Elementary school building once stood on site of Sacred Heart Church

One of the more renowned architectural structures in East Sacramento is Sacred Heart Church at 3860 J St. And although few people are living today who recall when this church was not located at this site, the property was previously occupied by another institution.
Research for this article reveals that about two decades prior to the 1931 dedication of the present Sacred Heart Church, an elementary school opened at the same site.
That school, which was known as East Sacramento School, began providing instruction for local children in about 1909.
The first and only principal during the school’s history was Celia E. Jones.
At the time of the school’s opening, Jones was residing at 1623 18th St., and by 1918, she was living at 2215 N St.
Several historic newspaper articles, which were discovered during research for this article, mention East Sacramento School.
One of those articles, which was published in The Sacramento Bee on Feb. 13, 1915, summarizes a PTA meeting that was held at the school during the previous afternoon.
Sacred Heart Church, which was designed in the fashion of a church in Ireland, was dedicated by Bishop Robert J. Armstrong in 1931. / Photo by Lance Armstrong
At that meeting, Mrs. Carl Koch, whose husband was a local building contractor, led a discussion regarding motion pictures that had an age restriction, which required their attendees to be at least 17 years old.
According to the article, one of the opinions shared by PTA members at the gathering was that movie houses had been distributing free passes for local students to view films that “were of no benefit, but, on the other hand, most harmful to children over sixteen.”
One of the school’s teachers, Miss Grace Maxwell, led another discussion, as she spoke about the “handicap” that children were experiencing through being forced to dress in a certain manner.
The article notes: “It is the ‘poor, little, rich boy,’ who is forced to dress in Lord Fauntleroy fashion, who has a hard row to hoe while attending school. Miss Maxwell pointed out that such a lad is made the butt of jokes among his schoolmates and cannot become one of them in their play. Naturally, he is affected in such a way as to embarrass him in his studies and general school work (sic).”
In the 1923-24 school year, Jones began serving as principal of David Lubin School at 37th and K streets. She maintained that position at that school for about two years.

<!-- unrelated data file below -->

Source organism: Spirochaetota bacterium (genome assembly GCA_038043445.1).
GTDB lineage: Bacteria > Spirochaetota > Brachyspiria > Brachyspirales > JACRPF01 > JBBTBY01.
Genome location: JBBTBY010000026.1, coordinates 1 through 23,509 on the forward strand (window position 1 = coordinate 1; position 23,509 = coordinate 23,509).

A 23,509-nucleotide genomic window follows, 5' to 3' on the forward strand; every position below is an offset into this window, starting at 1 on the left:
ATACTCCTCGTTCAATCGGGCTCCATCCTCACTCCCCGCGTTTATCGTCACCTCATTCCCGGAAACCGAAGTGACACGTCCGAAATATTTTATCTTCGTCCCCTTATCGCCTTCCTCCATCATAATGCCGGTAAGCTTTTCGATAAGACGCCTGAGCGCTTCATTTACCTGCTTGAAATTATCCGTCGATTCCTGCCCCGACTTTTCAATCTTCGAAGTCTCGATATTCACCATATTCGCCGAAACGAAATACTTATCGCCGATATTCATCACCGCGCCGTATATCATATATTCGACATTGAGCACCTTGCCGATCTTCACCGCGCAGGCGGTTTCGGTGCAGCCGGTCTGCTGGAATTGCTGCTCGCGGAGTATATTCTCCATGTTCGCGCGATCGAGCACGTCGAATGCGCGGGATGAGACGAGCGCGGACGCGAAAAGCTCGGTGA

Celia E. Jones resided in this home at 2215 N St. during a portion of her years as principal of East Sacramento School. / Photo by Lance Armstrong
The last city directory to recognize the existence of East Sacramento School at 39th and J streets is the 1923 directory.
In its May 11, 1923 edition, The Bee mentions that “the old East Sacramento School at Thirty-Ninth and J streets” had recently been sold to James Griffith for $10,000.
Also included in that edition is a report that Christian Brothers College – today’s Christian Brothers High School – would soon vacate its building at 12th and K streets, as the site had been sold to Weinstock, Lubin & Co., which would occupy that spot with a new, $850,000 department store.
The article mentions that Christian Brothers would possibly be temporarily relocated to the former school site at 39th and J streets until construction on its new campus at 21st and Y (now Broadway) streets was completed.
It was eventually decided that the vacant East Sacramento School would accommodate Christian Brothers’ temporary plans.
The dedication of the new Christian Brothers buildings at 21st and Y streets was held on Sunday, Nov. 23, 1924.
The cornerstone of today’s Sacred Heart Church was laid on Sunday, March 15, 1930.
Among the members of the parish at that time was architect Harry J. Devine, who had been commissioned to create the plans for the new church and the offices and residence of the priests.
Those plans were completed in November 1930, and William C. Keating was selected as the project’s general contractor.
Within a month after the plans were completed, work on the buildings began at the 39th and J streets site.
The church, as previously mentioned, was dedicated in 1931.
During that special, dedication day, Bishop Robert J. Armstrong blessed the Church of the Sacred Heart of Jesus, which had been known as St. Stephen’s Church at its previous location.


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